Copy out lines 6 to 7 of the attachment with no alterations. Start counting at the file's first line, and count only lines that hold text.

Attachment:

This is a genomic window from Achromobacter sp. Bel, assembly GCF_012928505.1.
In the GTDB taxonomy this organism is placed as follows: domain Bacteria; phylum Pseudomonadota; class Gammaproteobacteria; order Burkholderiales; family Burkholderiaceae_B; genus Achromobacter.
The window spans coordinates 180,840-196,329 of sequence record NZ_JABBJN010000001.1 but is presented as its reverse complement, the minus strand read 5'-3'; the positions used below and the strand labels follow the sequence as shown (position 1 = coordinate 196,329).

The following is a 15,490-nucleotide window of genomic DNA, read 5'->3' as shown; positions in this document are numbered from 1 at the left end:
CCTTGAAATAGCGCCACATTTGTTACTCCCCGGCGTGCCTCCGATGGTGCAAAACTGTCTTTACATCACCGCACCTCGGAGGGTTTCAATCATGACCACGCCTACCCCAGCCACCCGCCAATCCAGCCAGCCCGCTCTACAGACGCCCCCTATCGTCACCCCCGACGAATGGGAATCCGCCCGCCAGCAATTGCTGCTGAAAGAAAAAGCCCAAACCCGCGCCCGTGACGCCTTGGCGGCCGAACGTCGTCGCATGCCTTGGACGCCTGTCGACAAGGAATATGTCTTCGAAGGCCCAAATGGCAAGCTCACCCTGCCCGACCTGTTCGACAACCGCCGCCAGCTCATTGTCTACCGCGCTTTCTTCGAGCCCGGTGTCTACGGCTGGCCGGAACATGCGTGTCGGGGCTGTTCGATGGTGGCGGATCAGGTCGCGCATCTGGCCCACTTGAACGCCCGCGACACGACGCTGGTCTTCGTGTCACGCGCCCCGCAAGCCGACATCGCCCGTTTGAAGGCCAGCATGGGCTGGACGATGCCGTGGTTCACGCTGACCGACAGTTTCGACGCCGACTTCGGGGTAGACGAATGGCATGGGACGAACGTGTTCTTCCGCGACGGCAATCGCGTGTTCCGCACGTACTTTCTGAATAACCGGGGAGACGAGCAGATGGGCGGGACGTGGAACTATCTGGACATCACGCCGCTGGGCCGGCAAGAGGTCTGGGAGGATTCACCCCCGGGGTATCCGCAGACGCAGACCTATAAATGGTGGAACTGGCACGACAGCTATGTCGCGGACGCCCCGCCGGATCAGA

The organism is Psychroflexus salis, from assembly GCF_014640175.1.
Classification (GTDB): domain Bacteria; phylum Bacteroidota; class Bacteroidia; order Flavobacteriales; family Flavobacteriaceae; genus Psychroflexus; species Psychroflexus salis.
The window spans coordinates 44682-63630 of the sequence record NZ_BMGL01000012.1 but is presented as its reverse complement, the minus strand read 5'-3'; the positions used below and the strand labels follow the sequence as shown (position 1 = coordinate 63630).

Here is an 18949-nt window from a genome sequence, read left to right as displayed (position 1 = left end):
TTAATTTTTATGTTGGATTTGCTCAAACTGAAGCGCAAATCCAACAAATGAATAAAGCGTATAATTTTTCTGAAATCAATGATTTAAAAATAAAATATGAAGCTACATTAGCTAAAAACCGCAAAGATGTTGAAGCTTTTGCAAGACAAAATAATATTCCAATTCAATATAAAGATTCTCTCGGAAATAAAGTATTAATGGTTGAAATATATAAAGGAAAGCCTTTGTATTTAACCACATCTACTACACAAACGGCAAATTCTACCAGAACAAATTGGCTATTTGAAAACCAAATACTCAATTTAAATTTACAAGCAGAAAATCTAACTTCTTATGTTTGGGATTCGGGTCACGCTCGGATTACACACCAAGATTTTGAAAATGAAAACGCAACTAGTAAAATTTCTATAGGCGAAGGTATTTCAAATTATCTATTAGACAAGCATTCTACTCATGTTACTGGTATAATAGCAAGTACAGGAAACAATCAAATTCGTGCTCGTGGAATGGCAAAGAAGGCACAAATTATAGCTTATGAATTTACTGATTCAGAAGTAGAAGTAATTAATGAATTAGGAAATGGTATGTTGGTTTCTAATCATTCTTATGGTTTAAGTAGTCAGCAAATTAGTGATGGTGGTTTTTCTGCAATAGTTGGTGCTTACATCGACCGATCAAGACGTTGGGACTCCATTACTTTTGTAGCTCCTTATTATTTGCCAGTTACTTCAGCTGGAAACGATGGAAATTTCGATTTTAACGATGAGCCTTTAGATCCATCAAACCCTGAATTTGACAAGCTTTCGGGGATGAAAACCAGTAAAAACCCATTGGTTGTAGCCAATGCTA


The organism is Psychroflexus salis, from assembly GCF_014640175.1.
Classification (GTDB): domain Bacteria; phylum Bacteroidota; class Bacteroidia; order Flavobacteriales; family Flavobacteriaceae; genus Psychroflexus; species Psychroflexus salis.